Greatest Species Discovery in Western Australia in 10 Years
Bush Blitz is Australia’s largest nature discovery project, documenting plants and animals throughout the continent. In its fourth year, Bush Blitz has already discovered a new genus of a racing stripe spider, a possible new species of rainbow fish, a wolf spider, and the first new record of butterfly in Western Australia in a decade.
Wolf Spider that thinks it's a water spider.
Copyright: Rob Whyte.
Bush Blitz is a partnership between the Australian Government, BHP Billiton Sustainable Communities and Earthwatch Australia. The innovative program sends scientists accompanied by teachers and BHP Billiton employees out into the field to record fascinating plants and animals in conservation areas across Australia. This team scours the bush, waterways and even goes underground in the quest to identify and record discoveries.
Bush Blitz started the year in Tasmania and discovered 5 new ‘true bug’ species and a new genus of racing stripe spider. The team of 29 scientists, project staff and BHP Billiton employees, spent ten intensive days in February researching the plant and animal species of this unique corner of Australia.
Most recently, the program returned in June from the wilds of the Kimberley in Western Australia, where five teachers joined Bush Blitz from schools across the country, as part of Bush Blitz TeachLive. This is the second time Earthwatch involved teachers in a Bush Blitz expedition, with more to come through Buh Blitz TeachLive expeditions in 2015, 2016 and 2017.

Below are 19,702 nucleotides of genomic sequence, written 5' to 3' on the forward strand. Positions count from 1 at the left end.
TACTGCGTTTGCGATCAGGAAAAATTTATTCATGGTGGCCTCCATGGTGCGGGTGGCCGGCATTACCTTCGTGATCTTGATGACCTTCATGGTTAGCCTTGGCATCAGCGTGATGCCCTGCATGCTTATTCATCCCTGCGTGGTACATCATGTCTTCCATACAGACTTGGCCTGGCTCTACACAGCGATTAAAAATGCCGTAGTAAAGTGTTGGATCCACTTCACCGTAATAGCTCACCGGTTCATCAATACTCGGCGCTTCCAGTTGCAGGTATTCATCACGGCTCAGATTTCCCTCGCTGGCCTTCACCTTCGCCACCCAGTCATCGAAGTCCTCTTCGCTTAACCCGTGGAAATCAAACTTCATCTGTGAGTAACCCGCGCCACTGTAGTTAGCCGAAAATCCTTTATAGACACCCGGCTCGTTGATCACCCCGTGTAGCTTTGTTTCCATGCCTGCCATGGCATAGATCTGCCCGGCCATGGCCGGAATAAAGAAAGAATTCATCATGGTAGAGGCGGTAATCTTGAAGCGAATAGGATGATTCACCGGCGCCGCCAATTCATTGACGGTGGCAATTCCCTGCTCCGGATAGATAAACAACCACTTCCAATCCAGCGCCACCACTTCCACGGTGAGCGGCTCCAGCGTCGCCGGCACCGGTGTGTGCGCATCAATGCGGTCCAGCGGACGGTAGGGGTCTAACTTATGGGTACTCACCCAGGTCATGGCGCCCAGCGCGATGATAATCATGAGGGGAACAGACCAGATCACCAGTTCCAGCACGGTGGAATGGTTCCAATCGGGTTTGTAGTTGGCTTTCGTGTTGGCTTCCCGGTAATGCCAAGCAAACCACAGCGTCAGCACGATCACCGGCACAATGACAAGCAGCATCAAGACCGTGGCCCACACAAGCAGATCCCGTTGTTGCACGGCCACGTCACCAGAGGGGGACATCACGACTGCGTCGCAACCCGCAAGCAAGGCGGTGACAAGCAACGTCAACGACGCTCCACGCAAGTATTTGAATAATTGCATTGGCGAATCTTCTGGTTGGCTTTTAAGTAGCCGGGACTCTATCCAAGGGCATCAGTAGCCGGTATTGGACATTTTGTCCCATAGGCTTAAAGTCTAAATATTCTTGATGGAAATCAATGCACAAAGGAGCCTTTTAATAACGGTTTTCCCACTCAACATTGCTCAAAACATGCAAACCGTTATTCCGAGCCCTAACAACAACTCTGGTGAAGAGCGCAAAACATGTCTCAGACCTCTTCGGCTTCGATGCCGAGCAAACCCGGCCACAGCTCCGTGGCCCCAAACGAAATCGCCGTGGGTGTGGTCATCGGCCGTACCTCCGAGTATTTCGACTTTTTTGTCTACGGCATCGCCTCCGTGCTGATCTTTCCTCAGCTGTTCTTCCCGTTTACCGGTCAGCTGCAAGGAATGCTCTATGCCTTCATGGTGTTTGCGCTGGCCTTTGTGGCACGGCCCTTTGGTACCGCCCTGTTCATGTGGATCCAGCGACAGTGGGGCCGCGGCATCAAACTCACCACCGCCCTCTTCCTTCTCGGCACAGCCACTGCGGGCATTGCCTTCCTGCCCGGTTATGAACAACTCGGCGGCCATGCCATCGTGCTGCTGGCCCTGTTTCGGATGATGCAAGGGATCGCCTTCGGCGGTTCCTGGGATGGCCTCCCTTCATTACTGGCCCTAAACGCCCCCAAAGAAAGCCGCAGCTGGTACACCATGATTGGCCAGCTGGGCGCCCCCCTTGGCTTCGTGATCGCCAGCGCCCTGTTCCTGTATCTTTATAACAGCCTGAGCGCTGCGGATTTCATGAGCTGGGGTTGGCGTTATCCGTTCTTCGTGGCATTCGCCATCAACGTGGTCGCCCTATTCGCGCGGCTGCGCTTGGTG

Cassandra Nichols, Director of Programs for Earthwatch Australia felt the program was an outstanding success. “The excitement of the teachers has been inconceivable, and they’re passing that enthusiasm for nature straight back to their students, through blogs, communication forums and Skype.”
Four new species discovered in the Kimberley
The Kimberley team documented a possible new species of rainbow fish, a wolf spider that thinks it’s a water spider, a pseudoscorpion and a butterfly – that is the first new record of a butterfly in Western Australia in 10 years.
These new discoveries will add to the currently known 560,000 native Australian plant and animal species, many of which are not found anywhere else on earth. However it is believed only one-quarter of them has been scientifically documented.
Cars and trucks crossing Pentacost River.
Copyright: Peta Jackson
Taxonomists are in short supply
Dr. Mark Harvey, head of the West Australian Museum’s department of terrestrial zoology, discovered the wolf spider and explains there is a shortage of taxonomists to describe and document all of the new species discovered.
“There has been a steady decline across the country and internationally (of taxonomists) as scientific research has focused on other disciplines,” Dr. Harvey said. “Documenting the many new species of spiders that we have discovered is important to understand where these spiders are found and what their habitat preferences are.”
This goes for the many species Bush Blitz identifies and documents. The research helps our understanding of unknown species and animals across Australia. Since 2010, Bush Blitz has discovered more than 700 new species, including 272 species of true bugs, 130 species of spiders and scorpions, 36 species of bees and 11 species of vascular plants.
Professor David McInnes, CEO of Earthwatch Australia added: “These expeditions are life-changing experiences that transform how participants think about science and biodiversity, as well as adding to the store of scientific knowledge about our unique environment. We are grateful to have a strong partnership with BHP Billiton Sustainable Communities and the Australian Government which enables us to continue this important research across Australia.”
The Team on the Bush Blitz Kimberley Expedition.
Copyright: Bruce Paton
Learn more about the Bush Blitz program, and how you might get involved with one of our teams.